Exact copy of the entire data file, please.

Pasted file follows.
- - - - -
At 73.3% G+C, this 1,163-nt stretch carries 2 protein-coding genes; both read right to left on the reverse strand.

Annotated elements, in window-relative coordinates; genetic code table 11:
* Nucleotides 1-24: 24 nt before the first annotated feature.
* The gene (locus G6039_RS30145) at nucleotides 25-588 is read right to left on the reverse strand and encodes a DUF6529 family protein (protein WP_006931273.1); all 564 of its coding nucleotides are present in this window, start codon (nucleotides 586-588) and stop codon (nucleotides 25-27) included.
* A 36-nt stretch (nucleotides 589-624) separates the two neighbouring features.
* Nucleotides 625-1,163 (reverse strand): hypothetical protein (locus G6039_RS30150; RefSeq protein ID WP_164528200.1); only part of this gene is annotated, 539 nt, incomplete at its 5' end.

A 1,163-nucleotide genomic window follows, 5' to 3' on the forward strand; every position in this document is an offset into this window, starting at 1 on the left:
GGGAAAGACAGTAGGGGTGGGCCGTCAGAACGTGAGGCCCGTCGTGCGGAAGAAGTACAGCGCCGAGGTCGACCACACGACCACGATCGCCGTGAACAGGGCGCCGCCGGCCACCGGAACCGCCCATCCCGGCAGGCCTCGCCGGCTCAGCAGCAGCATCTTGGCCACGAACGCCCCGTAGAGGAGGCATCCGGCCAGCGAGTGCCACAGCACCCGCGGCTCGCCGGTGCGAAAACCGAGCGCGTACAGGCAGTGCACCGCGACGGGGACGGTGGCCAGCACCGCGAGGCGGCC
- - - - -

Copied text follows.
At 73.3% G+C, this 1,163-nt stretch carries 2 protein-coding genes; both read right to left on the reverse strand.

Annotated elements, in window-relative coordinates; genetic code table 11:
* Nucleotides 1-24: 24 nt before the first annotated feature.
* The gene (locus G6039_RS30145) at nucleotides 25-588 is read right to left on the reverse strand and encodes a DUF6529 family protein (protein WP_006931273.1); all 564 of its coding nucleotides are present in this window, start codon (nucleotides 586-588) and stop codon (nucleotides 25-27) included.
* A 36-nt stretch (nucleotides 589-624) separates the two neighbouring features.
* Nucleotides 625-1,163 (reverse strand): hypothetical protein (locus G6039_RS30150; RefSeq protein ID WP_164528200.1); only part of this gene is annotated, 539 nt, incomplete at its 5' end.

A 1,163-nucleotide genomic window follows, 5' to 3' on the forward strand; every position in this document is an offset into this window, starting at 1 on the left:
GGGAAAGACAGTAGGGGTGGGCCGTCAGAACGTGAGGCCCGTCGTGCGGAAGAAGTACAGCGCCGAGGTCGACCACACGACCACGATCGCCGTGAACAGGGCGCCGCCGGCCACCGGAACCGCCCATCCCGGCAGGCCTCGCCGGCTCAGCAGCAGCATCTTGGCCACGAACGCCCCGTAGAGGAGGCATCCGGCCAGCGAGTGCCACAGCACCCGCGGCTCGCCGGTGCGAAAACCGAGCGCGTACAGGCAGTGCACCGCGACGGGGACGGTGGCCAGCACCGCGAGGCGGCC